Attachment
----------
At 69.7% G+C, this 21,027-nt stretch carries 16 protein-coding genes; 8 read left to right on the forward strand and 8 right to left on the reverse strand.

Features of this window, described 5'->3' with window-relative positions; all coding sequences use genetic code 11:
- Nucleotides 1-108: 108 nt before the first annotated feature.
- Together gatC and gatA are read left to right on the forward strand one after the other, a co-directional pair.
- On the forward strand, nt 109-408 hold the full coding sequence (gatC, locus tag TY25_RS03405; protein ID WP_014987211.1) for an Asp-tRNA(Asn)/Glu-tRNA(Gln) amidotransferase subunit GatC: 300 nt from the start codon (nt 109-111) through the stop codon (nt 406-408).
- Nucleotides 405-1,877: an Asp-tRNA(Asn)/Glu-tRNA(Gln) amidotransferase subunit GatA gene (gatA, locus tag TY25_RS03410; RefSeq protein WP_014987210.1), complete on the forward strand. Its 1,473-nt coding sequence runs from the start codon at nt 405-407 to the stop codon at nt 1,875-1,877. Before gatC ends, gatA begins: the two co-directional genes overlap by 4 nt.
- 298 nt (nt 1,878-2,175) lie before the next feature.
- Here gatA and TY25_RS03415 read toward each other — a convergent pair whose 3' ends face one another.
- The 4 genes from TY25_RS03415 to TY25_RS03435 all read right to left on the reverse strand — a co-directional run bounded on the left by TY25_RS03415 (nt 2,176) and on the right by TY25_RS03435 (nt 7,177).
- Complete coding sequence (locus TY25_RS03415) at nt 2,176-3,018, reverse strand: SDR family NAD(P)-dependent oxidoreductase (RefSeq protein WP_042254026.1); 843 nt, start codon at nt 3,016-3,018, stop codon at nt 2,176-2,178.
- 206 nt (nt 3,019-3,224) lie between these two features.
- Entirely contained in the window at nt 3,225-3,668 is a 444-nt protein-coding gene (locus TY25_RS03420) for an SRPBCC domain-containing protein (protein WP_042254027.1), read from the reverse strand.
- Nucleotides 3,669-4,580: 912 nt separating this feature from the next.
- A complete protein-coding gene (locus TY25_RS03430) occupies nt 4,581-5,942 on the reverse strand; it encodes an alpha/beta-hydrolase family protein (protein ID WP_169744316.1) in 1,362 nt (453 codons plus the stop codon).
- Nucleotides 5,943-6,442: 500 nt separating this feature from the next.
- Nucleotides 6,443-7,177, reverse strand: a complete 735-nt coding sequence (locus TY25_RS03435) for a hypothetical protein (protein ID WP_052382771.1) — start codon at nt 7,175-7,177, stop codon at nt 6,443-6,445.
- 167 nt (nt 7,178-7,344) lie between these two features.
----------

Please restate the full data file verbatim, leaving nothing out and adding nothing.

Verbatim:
At 69.7% G+C, this 21,027-nt stretch carries 16 protein-coding genes; 8 read left to right on the forward strand and 8 right to left on the reverse strand.

Features of this window, described 5'->3' with window-relative positions; all coding sequences use genetic code 11:
- Nucleotides 1-108: 108 nt before the first annotated feature.
- Together gatC and gatA are read left to right on the forward strand one after the other, a co-directional pair.
- On the forward strand, nt 109-408 hold the full coding sequence (gatC, locus tag TY25_RS03405; protein ID WP_014987211.1) for an Asp-tRNA(Asn)/Glu-tRNA(Gln) amidotransferase subunit GatC: 300 nt from the start codon (nt 109-111) through the stop codon (nt 406-408).
- Nucleotides 405-1,877: an Asp-tRNA(Asn)/Glu-tRNA(Gln) amidotransferase subunit GatA gene (gatA, locus tag TY25_RS03410; RefSeq protein WP_014987210.1), complete on the forward strand. Its 1,473-nt coding sequence runs from the start codon at nt 405-407 to the stop codon at nt 1,875-1,877. Before gatC ends, gatA begins: the two co-directional genes overlap by 4 nt.
- 298 nt (nt 1,878-2,175) lie before the next feature.
- Here gatA and TY25_RS03415 read toward each other — a convergent pair whose 3' ends face one another.
- The 4 genes from TY25_RS03415 to TY25_RS03435 all read right to left on the reverse strand — a co-directional run bounded on the left by TY25_RS03415 (nt 2,176) and on the right by TY25_RS03435 (nt 7,177).
- Complete coding sequence (locus TY25_RS03415) at nt 2,176-3,018, reverse strand: SDR family NAD(P)-dependent oxidoreductase (RefSeq protein WP_042254026.1); 843 nt, start codon at nt 3,016-3,018, stop codon at nt 2,176-2,178.
- 206 nt (nt 3,019-3,224) lie between these two features.
- Entirely contained in the window at nt 3,225-3,668 is a 444-nt protein-coding gene (locus TY25_RS03420) for an SRPBCC domain-containing protein (protein WP_042254027.1), read from the reverse strand.
- Nucleotides 3,669-4,580: 912 nt separating this feature from the next.
- A complete protein-coding gene (locus TY25_RS03430) occupies nt 4,581-5,942 on the reverse strand; it encodes an alpha/beta-hydrolase family protein (protein ID WP_169744316.1) in 1,362 nt (453 codons plus the stop codon).
- Nucleotides 5,943-6,442: 500 nt separating this feature from the next.
- Nucleotides 6,443-7,177, reverse strand: a complete 735-nt coding sequence (locus TY25_RS03435) for a hypothetical protein (protein ID WP_052382771.1) — start codon at nt 7,175-7,177, stop codon at nt 6,443-6,445.
- 167 nt (nt 7,178-7,344) lie between these two features.